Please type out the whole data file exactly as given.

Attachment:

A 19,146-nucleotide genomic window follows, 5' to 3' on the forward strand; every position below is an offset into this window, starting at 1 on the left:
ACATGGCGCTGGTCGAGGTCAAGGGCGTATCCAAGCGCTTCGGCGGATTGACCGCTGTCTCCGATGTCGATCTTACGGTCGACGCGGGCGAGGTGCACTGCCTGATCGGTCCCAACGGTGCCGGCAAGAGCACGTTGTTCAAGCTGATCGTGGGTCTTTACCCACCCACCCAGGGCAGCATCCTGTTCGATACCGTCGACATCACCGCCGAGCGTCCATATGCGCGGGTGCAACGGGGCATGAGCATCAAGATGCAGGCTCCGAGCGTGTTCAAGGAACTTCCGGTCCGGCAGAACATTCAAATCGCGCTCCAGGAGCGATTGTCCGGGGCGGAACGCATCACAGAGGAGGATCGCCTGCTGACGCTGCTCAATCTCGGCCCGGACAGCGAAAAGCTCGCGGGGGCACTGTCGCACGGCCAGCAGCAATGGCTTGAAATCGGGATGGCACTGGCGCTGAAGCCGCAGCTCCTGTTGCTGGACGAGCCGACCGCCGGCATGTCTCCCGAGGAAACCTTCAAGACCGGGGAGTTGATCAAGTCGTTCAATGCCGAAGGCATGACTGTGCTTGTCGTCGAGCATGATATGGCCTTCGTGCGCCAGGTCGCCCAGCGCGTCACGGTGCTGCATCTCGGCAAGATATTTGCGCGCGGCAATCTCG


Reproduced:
A 19,146-nucleotide genomic window follows, 5' to 3' on the forward strand; every position below is an offset into this window, starting at 1 on the left:
ACATGGCGCTGGTCGAGGTCAAGGGCGTATCCAAGCGCTTCGGCGGATTGACCGCTGTCTCCGATGTCGATCTTACGGTCGACGCGGGCGAGGTGCACTGCCTGATCGGTCCCAACGGTGCCGGCAAGAGCACGTTGTTCAAGCTGATCGTGGGTCTTTACCCACCCACCCAGGGCAGCATCCTGTTCGATACCGTCGACATCACCGCCGAGCGTCCATATGCGCGGGTGCAACGGGGCATGAGCATCAAGATGCAGGCTCCGAGCGTGTTCAAGGAACTTCCGGTCCGGCAGAACATTCAAATCGCGCTCCAGGAGCGATTGTCCGGGGCGGAACGCATCACAGAGGAGGATCGCCTGCTGACGCTGCTCAATCTCGGCCCGGACAGCGAAAAGCTCGCGGGGGCACTGTCGCACGGCCAGCAGCAATGGCTTGAAATCGGGATGGCACTGGCGCTGAAGCCGCAGCTCCTGTTGCTGGACGAGCCGACCGCCGGCATGTCTCCCGAGGAAACCTTCAAGACCGGGGAGTTGATCAAGTCGTTCAATGCCGAAGGCATGACTGTGCTTGTCGTCGAGCATGATATGGCCTTCGTGCGCCAGGTCGCCCAGCGCGTCACGGTGCTGCATCTCGGCAAGATATTTGCGCGCGGCAATCTCG